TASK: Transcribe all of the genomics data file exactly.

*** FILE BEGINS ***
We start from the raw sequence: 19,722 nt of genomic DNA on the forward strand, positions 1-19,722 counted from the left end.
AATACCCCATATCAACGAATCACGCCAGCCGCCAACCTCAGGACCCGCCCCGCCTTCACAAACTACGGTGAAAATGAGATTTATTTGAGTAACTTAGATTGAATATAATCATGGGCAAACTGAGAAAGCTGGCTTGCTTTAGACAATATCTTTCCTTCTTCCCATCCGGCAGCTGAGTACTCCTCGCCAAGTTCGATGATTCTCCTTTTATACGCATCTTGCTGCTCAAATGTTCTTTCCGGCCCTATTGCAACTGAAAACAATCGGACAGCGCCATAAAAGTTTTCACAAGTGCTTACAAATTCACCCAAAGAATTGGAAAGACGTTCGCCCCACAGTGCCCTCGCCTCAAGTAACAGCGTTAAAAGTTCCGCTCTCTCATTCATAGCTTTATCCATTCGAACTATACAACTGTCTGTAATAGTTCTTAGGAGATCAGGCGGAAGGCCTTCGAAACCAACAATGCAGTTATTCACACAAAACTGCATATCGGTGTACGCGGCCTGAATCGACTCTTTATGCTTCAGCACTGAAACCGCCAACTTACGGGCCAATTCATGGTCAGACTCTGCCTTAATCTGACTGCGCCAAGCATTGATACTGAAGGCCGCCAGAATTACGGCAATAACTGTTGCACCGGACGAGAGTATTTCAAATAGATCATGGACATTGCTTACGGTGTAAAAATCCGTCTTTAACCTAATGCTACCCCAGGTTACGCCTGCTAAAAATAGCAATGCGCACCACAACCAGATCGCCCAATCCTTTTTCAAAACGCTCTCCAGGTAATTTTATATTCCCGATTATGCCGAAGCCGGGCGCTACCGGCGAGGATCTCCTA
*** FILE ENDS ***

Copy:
We start from the raw sequence: 19,722 nt of genomic DNA on the forward strand, positions 1-19,722 counted from the left end.
AATACCCCATATCAACGAATCACGCCAGCCGCCAACCTCAGGACCCGCCCCGCCTTCACAAACTACGGTGAAAATGAGATTTATTTGAGTAACTTAGATTGAATATAATCATGGGCAAACTGAGAAAGCTGGCTTGCTTTAGACAATATCTTTCCTTCTTCCCATCCGGCAGCTGAGTACTCCTCGCCAAGTTCGATGATTCTCCTTTTATACGCATCTTGCTGCTCAAATGTTCTTTCCGGCCCTATTGCAACTGAAAACAATCGGACAGCGCCATAAAAGTTTTCACAAGTGCTTACAAATTCACCCAAAGAATTGGAAAGACGTTCGCCCCACAGTGCCCTCGCCTCAAGTAACAGCGTTAAAAGTTCCGCTCTCTCATTCATAGCTTTATCCATTCGAACTATACAACTGTCTGTAATAGTTCTTAGGAGATCAGGCGGAAGGCCTTCGAAACCAACAATGCAGTTATTCACACAAAACTGCATATCGGTGTACGCGGCCTGAATCGACTCTTTATGCTTCAGCACTGAAACCGCCAACTTACGGGCCAATTCATGGTCAGACTCTGCCTTAATCTGACTGCGCCAAGCATTGATACTGAAGGCCGCCAGAATTACGGCAATAACTGTTGCACCGGACGAGAGTATTTCAAATAGATCATGGACATTGCTTACGGTGTAAAAATCCGTCTTTAACCTAATGCTACCCCAGGTTACGCCTGCTAAAAATAGCAATGCGCACCACAACCAGATCGCCCAATCCTTTTTCAAAACGCTCTCCAGGTAATTTTATATTCCCGATTATGCCGAAGCCGGGCGCTACCGGCGAGGATCTCCTA